Professor Ian Wilmut of the Roslin Institute pictured, with his old friend, 'Dolly', the world s first cloned sheep, who died on February 14 this year, and has now been pickled and mounted on a straw-covered plinth and is on permanent display at Edinburgh s Royal Museum. * The birth of Dolly, on July 5, 1996, was heralded as a scientific landmark but triggered heated discussions about the ethics of cloning. She was named after country and western star Dolly Parton, because she was cloned from a ewe s mammary gland. 21/04/2004: Professor Wilmot told the BBC Radio 4's Today programme Wednesday April 21, 2004, that he is applying to the Human Fertilisation and Embryology Authority for the UK's first licence to clone human embryos. (Photo by Maurice McDonald - PA Images/PA Images via Getty Images)
Dolly the sheep makes an appearance for the media at the Roslin Institute near Edinburgh after it was revealed that she is suffering from arthritis in her rear left leg. Professor Ian Wilmut, head of the team which cloned Dolly, said the discovery of Dolly's condition was a disappointment. *... but said it was further proof that more research was needed into cloning techniques. Professor Wilmut said Dolly, who is almost six years old, was being successfully treated with anti-inflammatory drugs and could live until she is 10. (Photo by Ben Curtis - PA Images/PA Images via Getty Images)
Dolly the sheep makes an appearance for the media at the Roslin Institute near Edinburgh after it was revealed that she is suffering from arthritis in her rear left leg. Professor Ian Wilmut, head of the team which cloned Dolly, said the discovery of Dolly's condition was a disappointment, but said it was further proof that more research was needed into cloning techniques. Professor Wilmut said Dolly, who is almost six years old, was being successfully treated with anti-inflammatory drugs and could live until she is 10. lawepi (Photo by Ben Curtis - PA Images/PA Images via Getty Images)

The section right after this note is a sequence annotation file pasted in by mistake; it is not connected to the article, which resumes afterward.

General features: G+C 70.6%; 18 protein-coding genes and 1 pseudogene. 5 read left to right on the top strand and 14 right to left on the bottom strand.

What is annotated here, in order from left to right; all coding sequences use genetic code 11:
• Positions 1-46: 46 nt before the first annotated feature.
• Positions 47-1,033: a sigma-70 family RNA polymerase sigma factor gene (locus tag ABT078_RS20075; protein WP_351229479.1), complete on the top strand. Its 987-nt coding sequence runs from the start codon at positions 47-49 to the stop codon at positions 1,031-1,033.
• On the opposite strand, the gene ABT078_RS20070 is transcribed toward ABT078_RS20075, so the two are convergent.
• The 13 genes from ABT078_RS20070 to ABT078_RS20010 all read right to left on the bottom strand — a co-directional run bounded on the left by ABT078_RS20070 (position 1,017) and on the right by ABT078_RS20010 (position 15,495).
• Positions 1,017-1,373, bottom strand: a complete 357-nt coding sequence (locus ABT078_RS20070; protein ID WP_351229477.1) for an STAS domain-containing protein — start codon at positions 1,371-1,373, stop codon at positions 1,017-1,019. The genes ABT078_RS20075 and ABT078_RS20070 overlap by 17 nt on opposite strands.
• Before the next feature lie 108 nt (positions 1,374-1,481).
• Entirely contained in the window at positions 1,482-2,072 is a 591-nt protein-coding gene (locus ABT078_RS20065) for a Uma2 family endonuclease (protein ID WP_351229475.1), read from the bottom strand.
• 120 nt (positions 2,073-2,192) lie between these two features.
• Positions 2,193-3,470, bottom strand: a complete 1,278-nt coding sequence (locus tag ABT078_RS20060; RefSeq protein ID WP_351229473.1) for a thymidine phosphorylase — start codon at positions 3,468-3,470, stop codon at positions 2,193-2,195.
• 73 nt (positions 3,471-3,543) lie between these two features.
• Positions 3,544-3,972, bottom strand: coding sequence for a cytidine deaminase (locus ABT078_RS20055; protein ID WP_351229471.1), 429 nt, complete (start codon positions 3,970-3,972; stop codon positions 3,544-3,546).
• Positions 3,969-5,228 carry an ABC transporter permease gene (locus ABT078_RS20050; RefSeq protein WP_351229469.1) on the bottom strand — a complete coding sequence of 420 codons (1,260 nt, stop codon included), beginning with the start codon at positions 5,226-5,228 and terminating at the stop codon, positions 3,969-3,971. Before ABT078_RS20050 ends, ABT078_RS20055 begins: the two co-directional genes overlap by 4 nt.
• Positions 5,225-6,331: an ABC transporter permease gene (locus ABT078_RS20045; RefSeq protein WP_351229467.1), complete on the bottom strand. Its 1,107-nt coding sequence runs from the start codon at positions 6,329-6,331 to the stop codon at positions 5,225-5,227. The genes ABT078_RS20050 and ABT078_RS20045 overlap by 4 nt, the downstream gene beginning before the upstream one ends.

-, UNITED KINGDOM: This combo image shows Ian Wilmut from the Roslin Institute in Edinburgh (L), the scientist who created Dolly the sheep (R), the world's first cloned mammal. Britain 07 February 2005 granted Wilmut a licence to clone human embryos for medical research, triggering an outcry among opposition groups. Wilmut, dismissing fears that his work would lead to reproductive cloning, said the licence would allow him and his team to study the fatal motor neuron disease (MND). AFP PHOTO/FILES/ALESSANDRO ABBONIZIO/COLIN MCPHERSON (Photo credit should read -/AFP/Getty Images)
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The sheep eventually managed to identify the familiar face eight times out of every 10.
The group of celebrities the sheep were trained to recognize included actors Emma Watson and Jake Gyllenhaal, BBC newsreader Fiona Bruce and Obama.
"We've shown that sheep have advanced face-recognition abilities, comparable with those of humans and monkeys," Professor Jenny Morton, who led the study, said in a statement.
In addition to being shown images of the celebrities facing forward, scientists also tested the animals' ability to recognize the faces in photographs taken from other angles.
The animals' success rate fell by around 15 percent when presented with the faces at a new angle, an amount researchers said was comparable to that seen when humans perform the task.
Scientists aim to use the sheep as models to understand disorders of the brain, such as Huntington's disease, that develop over a long time and affect cognitive abilities.
(Writing by Mark Hanrahan in London Editing by Jeremy Gaunt)